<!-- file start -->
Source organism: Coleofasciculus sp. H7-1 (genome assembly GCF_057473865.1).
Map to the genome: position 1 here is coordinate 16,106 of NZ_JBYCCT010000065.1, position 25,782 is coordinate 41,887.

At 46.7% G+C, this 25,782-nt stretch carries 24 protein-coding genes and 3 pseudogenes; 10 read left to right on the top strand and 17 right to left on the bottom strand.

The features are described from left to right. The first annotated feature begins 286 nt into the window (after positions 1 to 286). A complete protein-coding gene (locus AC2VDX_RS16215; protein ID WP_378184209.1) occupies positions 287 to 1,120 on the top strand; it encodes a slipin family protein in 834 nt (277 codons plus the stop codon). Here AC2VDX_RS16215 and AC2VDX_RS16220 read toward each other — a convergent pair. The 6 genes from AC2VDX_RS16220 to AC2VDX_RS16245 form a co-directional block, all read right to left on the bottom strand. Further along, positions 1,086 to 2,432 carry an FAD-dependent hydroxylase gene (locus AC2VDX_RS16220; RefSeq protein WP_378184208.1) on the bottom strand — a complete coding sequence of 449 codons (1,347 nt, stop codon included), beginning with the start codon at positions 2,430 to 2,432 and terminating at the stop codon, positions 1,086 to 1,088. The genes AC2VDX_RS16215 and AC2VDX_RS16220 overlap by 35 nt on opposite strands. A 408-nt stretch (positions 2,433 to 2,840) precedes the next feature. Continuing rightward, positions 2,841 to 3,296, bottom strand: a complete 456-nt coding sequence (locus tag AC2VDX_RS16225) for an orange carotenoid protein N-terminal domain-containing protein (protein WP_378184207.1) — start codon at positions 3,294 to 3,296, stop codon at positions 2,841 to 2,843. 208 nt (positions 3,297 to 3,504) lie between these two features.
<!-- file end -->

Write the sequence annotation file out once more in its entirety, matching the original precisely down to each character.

Source organism: Coleofasciculus sp. H7-1 (genome assembly GCF_057473865.1).
Map to the genome: position 1 here is coordinate 16,106 of NZ_JBYCCT010000065.1, position 25,782 is coordinate 41,887.

At 46.7% G+C, this 25,782-nt stretch carries 24 protein-coding genes and 3 pseudogenes; 10 read left to right on the top strand and 17 right to left on the bottom strand.

The features are described from left to right. The first annotated feature begins 286 nt into the window (after positions 1 to 286). A complete protein-coding gene (locus AC2VDX_RS16215; protein ID WP_378184209.1) occupies positions 287 to 1,120 on the top strand; it encodes a slipin family protein in 834 nt (277 codons plus the stop codon). Here AC2VDX_RS16215 and AC2VDX_RS16220 read toward each other — a convergent pair. The 6 genes from AC2VDX_RS16220 to AC2VDX_RS16245 form a co-directional block, all read right to left on the bottom strand. Further along, positions 1,086 to 2,432 carry an FAD-dependent hydroxylase gene (locus AC2VDX_RS16220; RefSeq protein WP_378184208.1) on the bottom strand — a complete coding sequence of 449 codons (1,347 nt, stop codon included), beginning with the start codon at positions 2,430 to 2,432 and terminating at the stop codon, positions 1,086 to 1,088. The genes AC2VDX_RS16215 and AC2VDX_RS16220 overlap by 35 nt on opposite strands. A 408-nt stretch (positions 2,433 to 2,840) precedes the next feature. Continuing rightward, positions 2,841 to 3,296, bottom strand: a complete 456-nt coding sequence (locus tag AC2VDX_RS16225) for an orange carotenoid protein N-terminal domain-containing protein (protein WP_378184207.1) — start codon at positions 3,294 to 3,296, stop codon at positions 2,841 to 2,843. 208 nt (positions 3,297 to 3,504) lie between these two features.